UPDATE 25th May 2010
A little bird informed that the concerts in Magellan Sutera and Tawau have all been cancelled, but that there’s one that’s supposed to be on in Keningau on the 31st of May 2010.
It’s one of those concerts where you’d never be sure it’ll ever take place as planned.
Ainur Rokhimah, 31, better known as Inul Daratista, probably Indonesia’s most controversial singer is scheduled to perform 4 concerts in Sabah in the near future:
1) Kota Kinabalu: The Magellan Sutera’s Grand Ballroom, 26th May 2010, 7.30pm
2) Tawau: The Promenade Hotel’s Grand Ballroom, 28th May 2010, 7.30pm
3) Tawau: Indoor Hall, Tawau Sports Complex, 29th May, 7.30pm
4) Tawau: Indoor Hall, Tawau Sports Complex, 30th May, 7.30pm
So those into the “suggestive hyrating hip motions” called Goyang Inul, Ngebor, Gerudi (literally “drilling”) could hope for the best and go see for themselves.
Then she’d be off to Kuala Lumpur at the Grand Lagoon Ballroom, Sunway Resort Hotel & Spa on the 4th of June 2010, 7.30pm. Probably that’s her first concert in 3 years in the peninsula, since her dates in several cities were cancelled at the eleventh hour in 2008 due to “security reasons.”
She’d been featured in no less than TIME and the Wall Street Journal.
Brian Walsh wrote for TIME in March 2003:
Trying to get into an Inul Daratista show is like trying to storm the ramparts of Helm’s Deep: it’s musty, dark, smoky, crowded and the mob seems possessed by a demonic, or at least lascivious, force. … They’re rowdy, they’re eager and, in clear defiance of the laws of physics, all 10,000 of them want in, now, through the soccer stadium’s single narrow entrance. The snarling soldiers posted as security are helpless against this crush of sweating humanity. … Then Inul swaggers on stage, packed in tight red jeans and a glittering crimson tank top. She turns her back to the audience. The guitars crunch, Inul’s hips swing low and hard, and I realize why we labored to breech this gate. … her singing would make Simon Cowell cringe, but she regularly packs concerts and performs on national television. She hasn’t released a single recording, but one critic estimates that some 3 million pirated VCDs of her performances have been sold in Indonesia.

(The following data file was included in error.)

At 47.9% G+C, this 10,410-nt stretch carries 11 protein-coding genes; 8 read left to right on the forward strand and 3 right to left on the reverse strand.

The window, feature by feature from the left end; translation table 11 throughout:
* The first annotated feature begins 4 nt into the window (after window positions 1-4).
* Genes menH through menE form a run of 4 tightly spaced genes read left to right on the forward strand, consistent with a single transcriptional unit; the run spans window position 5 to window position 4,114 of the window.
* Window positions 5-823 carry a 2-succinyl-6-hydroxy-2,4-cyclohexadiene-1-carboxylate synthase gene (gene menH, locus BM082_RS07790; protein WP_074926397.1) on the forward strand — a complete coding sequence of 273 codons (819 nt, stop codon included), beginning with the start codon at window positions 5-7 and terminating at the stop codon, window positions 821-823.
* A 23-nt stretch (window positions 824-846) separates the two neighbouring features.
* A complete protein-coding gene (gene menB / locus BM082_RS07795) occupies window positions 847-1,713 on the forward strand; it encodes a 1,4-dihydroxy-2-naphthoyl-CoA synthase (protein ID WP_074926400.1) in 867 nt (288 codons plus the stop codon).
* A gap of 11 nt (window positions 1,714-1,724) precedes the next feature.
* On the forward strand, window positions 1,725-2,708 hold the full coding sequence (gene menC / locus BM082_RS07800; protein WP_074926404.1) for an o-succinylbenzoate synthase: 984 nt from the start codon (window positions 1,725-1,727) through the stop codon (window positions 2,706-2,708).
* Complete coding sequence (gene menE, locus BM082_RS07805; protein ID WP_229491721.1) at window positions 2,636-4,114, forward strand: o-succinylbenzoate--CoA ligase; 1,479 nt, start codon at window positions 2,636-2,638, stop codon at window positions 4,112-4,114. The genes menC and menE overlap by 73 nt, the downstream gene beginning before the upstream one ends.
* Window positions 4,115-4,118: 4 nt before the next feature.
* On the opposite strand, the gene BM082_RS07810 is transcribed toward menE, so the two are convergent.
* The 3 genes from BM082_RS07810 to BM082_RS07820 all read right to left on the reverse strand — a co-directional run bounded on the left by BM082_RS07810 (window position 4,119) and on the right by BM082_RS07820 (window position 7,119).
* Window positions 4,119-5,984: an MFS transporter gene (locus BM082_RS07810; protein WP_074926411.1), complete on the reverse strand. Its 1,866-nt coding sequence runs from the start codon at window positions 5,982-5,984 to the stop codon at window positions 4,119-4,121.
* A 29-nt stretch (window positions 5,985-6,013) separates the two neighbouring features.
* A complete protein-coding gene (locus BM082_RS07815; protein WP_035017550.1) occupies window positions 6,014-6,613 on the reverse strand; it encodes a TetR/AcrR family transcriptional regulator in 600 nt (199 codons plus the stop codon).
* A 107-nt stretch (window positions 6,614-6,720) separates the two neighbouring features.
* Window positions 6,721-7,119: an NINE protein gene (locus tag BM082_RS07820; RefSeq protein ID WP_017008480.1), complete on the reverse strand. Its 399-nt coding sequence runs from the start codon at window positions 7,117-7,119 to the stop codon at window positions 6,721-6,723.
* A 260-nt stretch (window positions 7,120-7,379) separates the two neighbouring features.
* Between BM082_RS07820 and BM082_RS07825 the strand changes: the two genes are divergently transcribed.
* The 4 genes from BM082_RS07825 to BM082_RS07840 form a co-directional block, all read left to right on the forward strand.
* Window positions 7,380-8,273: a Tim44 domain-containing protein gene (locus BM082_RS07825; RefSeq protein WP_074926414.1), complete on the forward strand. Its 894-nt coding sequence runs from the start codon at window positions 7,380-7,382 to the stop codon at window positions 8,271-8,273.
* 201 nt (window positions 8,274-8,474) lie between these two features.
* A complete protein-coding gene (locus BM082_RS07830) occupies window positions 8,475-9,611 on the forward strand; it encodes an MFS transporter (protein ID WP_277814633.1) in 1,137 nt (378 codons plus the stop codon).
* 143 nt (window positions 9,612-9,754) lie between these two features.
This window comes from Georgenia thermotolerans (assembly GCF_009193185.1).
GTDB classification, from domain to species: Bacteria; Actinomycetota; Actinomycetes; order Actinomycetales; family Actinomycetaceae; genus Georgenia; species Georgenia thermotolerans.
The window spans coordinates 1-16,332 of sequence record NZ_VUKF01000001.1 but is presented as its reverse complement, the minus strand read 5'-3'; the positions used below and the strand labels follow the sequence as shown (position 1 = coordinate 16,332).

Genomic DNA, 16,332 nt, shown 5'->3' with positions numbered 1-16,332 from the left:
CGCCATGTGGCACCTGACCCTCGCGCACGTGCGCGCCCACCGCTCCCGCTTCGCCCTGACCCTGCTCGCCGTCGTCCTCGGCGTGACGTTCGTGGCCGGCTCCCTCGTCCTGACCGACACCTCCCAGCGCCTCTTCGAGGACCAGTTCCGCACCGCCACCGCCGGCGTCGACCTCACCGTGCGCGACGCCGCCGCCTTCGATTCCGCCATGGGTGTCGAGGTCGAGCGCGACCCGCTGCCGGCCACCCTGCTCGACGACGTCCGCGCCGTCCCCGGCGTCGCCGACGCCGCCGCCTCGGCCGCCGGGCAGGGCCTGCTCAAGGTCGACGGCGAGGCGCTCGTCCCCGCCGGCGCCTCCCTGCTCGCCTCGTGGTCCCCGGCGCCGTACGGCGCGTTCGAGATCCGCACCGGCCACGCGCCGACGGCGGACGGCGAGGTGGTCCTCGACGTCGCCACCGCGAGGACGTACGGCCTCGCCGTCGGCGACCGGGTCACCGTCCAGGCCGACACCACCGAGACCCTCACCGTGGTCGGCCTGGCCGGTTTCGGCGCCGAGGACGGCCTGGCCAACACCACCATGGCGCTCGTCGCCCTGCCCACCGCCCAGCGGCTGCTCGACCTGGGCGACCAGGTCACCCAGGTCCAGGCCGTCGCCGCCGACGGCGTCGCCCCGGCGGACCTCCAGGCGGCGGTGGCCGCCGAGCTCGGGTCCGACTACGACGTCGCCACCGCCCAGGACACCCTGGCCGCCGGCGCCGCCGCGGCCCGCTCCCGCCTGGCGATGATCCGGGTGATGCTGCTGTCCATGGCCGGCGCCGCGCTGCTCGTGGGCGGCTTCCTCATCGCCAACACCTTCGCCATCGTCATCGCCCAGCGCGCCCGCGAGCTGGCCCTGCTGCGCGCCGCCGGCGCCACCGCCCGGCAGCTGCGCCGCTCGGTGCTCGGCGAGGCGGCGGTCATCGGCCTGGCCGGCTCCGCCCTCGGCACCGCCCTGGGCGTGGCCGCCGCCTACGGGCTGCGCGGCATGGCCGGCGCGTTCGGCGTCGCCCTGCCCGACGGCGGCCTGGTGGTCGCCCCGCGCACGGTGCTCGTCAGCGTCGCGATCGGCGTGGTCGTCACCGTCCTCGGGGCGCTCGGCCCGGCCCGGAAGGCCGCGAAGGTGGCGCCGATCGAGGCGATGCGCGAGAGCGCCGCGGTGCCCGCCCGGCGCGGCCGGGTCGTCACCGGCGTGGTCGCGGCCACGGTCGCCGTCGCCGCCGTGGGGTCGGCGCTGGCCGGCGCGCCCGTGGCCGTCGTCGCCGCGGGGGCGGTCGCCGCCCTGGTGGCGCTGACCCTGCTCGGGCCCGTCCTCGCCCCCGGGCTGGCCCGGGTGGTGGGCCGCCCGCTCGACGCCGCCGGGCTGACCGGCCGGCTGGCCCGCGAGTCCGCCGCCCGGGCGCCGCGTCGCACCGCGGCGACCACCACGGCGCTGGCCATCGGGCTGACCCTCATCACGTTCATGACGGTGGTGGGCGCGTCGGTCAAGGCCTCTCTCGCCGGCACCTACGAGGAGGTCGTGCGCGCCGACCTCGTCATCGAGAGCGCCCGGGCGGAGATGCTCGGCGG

Whoa, that sounds like a major crowd control operation, where stanchions and velvet rope probably won’t be enough; you’d need barricades just to keep those hot-blooded males from tearing down the doors!
Bret Stephens wrote for the Wall Street Journal in April 2007:
In 1992, a 13-year-old provincial Javanese girl shook her hips to the tune of the 1980s Western chart-topper “The Final Countdown.” Onlookers noticed. The rest, as they say, is history–and a potentially violent culture war in the world’s most populous Muslim state.
She was quoted as a reason why the Indonesian government drafted a national anti-pornography bill in 2003.
Even the godfather of dangdut, Rhoma Irama has criticised her dancing style.
As people say, controversy sells, her popularity is still right up there.
One can only suppose that one could get her to autograph anything, perhaps even on say, personalized basketballs?!